Model what you want to hear
For me, modeling is the essence of teaching. Watch me as I try out a new introduction for my writing. I want to hook the reader so I’m going to start with action. I then write my introduction in front of my students, saying it aloud as I write it and modeling exactly what it is I want them to do. We then do it together, and finally they go off on their own. Simply put, “I do, we do, you do.”
Whether we are teaching our kids academic, social, emotional, or behavioral skills, we need to first model what we expect. It may be easier to simply say Stop whining!, but in order to more effectively teach a new skill, we want to model what we would like our kids to say instead. When Keener starts to whine, my go to phrase is: Let’s try that again. Listen how I say this, ‘Mom, I’m hungry. May I have a snack please?’ Now you try. I will use my most upbeat, non whiny voice to model how I want his voice to sound, as well as some sample language to show him what I expect.
I will even do this for Grace who, at 15 months, only has emerging language skills. If she is making that terrible one year old uhhhhhhh sound while pointing at crackers, instead of just handing her the crackers, I will say, Grace, we say ‘crackers please.’ Once she makes any verbal attempt to say either cracker or please, I will give her the cracker. I don’t want to reinforce her whining by just giving her what she wants. Instead, I must model what I want her to do instead, even if it is developmentally advanced. When Keener was Grace’s age, I found it easier to teach him some basic sign language for the words more, all done, and please. Grace has found her voice earlier so I took a different route — a good reminder to myself that even though they are siblings, they are far from the same kid! We must find what works for each individual child.
Keener recently went through a phase where he would respond with, I want to go downstairs NOW!!!! when he asked to go downstairs and the answer was no. He would repeat it over and over, building up the NOW part each time. Thankfully, I put my teacher hat on and nipped it in the bud pretty quickly. The next time he responded that way, I said the following: Listen how I say it, ‘Mama, can we go downstairs please?’ Now you try. Despite him calmly repeating my language and tone, the answer was still no which he thought was a complete injustice. But this led me to validate his feelings, and we made a plan to go downstairs later. It also gave me the opportunity to explain that using a loud, angry voice will never get him what he wants. For moments like this when he is flipping his lid for not getting what he wants, I am also not afraid to say, If your angry voice continues, I’m going to walk away. Please let me know when you are ready to use your quiet voice as I would love to spend time with you.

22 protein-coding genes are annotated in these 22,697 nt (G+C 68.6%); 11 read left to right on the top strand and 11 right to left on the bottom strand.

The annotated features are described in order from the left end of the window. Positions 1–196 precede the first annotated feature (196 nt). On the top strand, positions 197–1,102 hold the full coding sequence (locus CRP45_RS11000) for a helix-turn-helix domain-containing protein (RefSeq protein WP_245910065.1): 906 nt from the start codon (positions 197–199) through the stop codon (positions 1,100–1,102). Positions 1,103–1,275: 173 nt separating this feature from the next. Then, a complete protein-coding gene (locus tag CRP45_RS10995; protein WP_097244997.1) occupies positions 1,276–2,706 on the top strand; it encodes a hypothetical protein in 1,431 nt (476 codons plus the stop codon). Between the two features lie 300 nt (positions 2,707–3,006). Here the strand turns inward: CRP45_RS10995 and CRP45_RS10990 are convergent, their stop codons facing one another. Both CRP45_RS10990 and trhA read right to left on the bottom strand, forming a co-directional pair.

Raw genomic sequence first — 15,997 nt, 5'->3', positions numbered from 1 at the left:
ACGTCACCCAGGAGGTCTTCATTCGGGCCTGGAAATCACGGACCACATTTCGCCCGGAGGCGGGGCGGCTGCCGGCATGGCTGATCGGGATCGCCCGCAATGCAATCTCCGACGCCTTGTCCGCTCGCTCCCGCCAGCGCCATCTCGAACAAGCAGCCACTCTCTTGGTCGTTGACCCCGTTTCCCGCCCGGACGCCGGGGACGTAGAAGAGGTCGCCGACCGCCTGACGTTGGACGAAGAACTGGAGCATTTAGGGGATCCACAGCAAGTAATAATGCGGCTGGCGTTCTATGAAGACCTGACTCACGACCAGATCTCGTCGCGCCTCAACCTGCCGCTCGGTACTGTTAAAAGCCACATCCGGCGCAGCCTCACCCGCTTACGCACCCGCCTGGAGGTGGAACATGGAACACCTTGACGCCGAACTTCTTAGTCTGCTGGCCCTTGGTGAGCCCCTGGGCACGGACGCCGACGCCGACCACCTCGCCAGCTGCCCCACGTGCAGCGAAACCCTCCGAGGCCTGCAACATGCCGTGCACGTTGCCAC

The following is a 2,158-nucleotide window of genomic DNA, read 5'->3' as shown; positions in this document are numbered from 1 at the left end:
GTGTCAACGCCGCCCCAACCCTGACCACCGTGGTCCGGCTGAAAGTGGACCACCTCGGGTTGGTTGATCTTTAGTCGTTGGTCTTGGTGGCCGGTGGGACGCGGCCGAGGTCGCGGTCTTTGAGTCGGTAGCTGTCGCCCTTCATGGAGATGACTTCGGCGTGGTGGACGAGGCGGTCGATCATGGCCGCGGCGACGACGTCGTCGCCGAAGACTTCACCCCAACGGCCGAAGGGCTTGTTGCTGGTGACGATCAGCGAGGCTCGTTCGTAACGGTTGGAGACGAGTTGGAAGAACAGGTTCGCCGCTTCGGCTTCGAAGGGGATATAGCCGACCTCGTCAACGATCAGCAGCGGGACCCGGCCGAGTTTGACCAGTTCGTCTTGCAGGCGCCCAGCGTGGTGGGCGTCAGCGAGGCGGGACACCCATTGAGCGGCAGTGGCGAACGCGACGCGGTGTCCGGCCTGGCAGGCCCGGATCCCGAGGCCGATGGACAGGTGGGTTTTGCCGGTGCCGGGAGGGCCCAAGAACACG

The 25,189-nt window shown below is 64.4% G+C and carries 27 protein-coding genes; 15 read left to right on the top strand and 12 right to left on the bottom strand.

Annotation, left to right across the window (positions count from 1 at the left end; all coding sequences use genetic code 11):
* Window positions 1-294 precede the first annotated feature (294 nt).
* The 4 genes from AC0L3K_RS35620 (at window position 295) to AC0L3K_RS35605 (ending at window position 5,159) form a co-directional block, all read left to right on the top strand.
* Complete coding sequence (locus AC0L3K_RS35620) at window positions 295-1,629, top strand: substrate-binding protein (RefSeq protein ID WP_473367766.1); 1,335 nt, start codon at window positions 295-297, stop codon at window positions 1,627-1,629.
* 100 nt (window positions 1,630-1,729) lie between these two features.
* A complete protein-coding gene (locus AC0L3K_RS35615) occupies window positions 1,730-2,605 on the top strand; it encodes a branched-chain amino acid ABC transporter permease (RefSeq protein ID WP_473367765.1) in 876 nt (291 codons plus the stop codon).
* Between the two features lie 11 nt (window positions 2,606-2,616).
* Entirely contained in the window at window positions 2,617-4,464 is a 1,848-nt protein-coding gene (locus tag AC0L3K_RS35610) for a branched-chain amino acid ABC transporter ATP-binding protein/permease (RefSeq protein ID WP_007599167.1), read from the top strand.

For those who have read my post about naming what they can do, this may sound similar. It’s a variation on a theme, and the two strategies can work together really well. By naming what Keener can do and modeling what that might look or sound like, I have found that he is quicker and more amenable to comply and behave.
As a final note, it is important to be mindful that some new skills need to be modeled numerous times, or possibly in a variety of settings. If you would like more information on this, please leave me a comment!